The venue where I serve as technical director has recently had a number of touring acts come through.
With each tour, there are always special technical requirements that the artists need, particularly in these tight economic times where few of them are able to travel with everything they need.
The last three events, the venue was responsible for providing the entire house system, and for two of them, I served as the front of house engineer.
When a tour group comes to a venue they never know what they’re going to get. Yes, the rider said six separate wireless in-ear monitor systems, but the venue only has two and is unwilling to rent any more. Yes, the rider said the PA needs to hit peaks of 110 dBA, but the installed system can only hit 95 dBA. I know, I know…
I understand this type of thing happens all of the time on tours, and I also know it must be very frustrating for touring artists.
On the venue side, I’ve seen many riders that really don’t mean much at all because they’re not specific enough. Things like “concert quality sound system required” or “adequate monitors for the band” are so open to interpretation that it’s almost comical.
I’ve also seen riders that are rife with overkill, i.e., microphone requirements that include every exotic studio mic that you can think of, the latest, greatest stadium-caliber line arrays, and so on.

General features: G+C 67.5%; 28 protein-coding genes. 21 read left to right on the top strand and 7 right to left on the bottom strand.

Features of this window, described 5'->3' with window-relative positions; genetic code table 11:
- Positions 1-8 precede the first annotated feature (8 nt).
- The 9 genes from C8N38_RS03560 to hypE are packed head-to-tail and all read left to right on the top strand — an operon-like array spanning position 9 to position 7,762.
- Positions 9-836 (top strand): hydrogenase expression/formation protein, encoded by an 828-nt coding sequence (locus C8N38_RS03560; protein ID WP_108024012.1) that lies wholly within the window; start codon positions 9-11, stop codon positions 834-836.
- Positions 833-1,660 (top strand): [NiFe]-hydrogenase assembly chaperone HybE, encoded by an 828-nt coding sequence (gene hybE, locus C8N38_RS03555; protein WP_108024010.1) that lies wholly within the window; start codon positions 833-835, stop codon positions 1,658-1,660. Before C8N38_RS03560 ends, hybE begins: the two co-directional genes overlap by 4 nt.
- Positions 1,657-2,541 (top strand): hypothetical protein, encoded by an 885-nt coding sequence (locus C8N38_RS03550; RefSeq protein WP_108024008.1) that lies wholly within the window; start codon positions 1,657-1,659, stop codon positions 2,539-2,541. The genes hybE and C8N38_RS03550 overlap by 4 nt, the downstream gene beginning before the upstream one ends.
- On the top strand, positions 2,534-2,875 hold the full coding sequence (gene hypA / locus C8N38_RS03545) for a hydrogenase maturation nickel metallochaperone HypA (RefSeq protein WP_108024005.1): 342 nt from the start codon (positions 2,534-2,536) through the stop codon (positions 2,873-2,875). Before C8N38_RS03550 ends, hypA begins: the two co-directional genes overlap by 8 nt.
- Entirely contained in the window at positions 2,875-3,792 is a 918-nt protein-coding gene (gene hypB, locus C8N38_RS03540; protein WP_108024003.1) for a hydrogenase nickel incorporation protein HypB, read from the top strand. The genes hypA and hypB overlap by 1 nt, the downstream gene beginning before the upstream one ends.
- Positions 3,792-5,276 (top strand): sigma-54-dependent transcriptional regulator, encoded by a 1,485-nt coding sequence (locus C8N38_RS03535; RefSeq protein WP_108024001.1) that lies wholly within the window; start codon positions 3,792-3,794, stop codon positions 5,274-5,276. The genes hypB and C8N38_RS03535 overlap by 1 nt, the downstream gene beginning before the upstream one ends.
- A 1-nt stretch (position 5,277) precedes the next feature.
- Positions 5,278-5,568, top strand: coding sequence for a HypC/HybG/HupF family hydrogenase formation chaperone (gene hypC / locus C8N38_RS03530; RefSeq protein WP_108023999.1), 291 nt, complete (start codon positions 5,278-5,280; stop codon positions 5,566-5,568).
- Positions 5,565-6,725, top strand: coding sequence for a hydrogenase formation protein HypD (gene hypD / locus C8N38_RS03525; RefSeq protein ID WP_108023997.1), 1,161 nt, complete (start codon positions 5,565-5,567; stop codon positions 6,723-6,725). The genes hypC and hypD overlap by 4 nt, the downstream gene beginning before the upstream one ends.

In light of all of this, what can we do to sort it out, meet needs, and help them put on the best performance possible?
Learn to dance.
I’ve found that every one of the tour groups that comes through has a certain dance. It usually starts during the pre-arrival check-in by the tour manager.
Good tour managers tell you exactly what they need, and are willing to negotiate on the items that you can’t provide without renting or that just aren’t feasible (such as, if your front of house mix position is on the front edge of the balcony, moving it to the main floor may not be feasible).
The ones that are either stubborn or incompetent (and I’ve dealt with a couple who were both) either can’t tell you what they need, or are completely inflexible in their demands.
This initial engagement with the tour manager usually provides a feel for the type of dance you’re going to need to perform.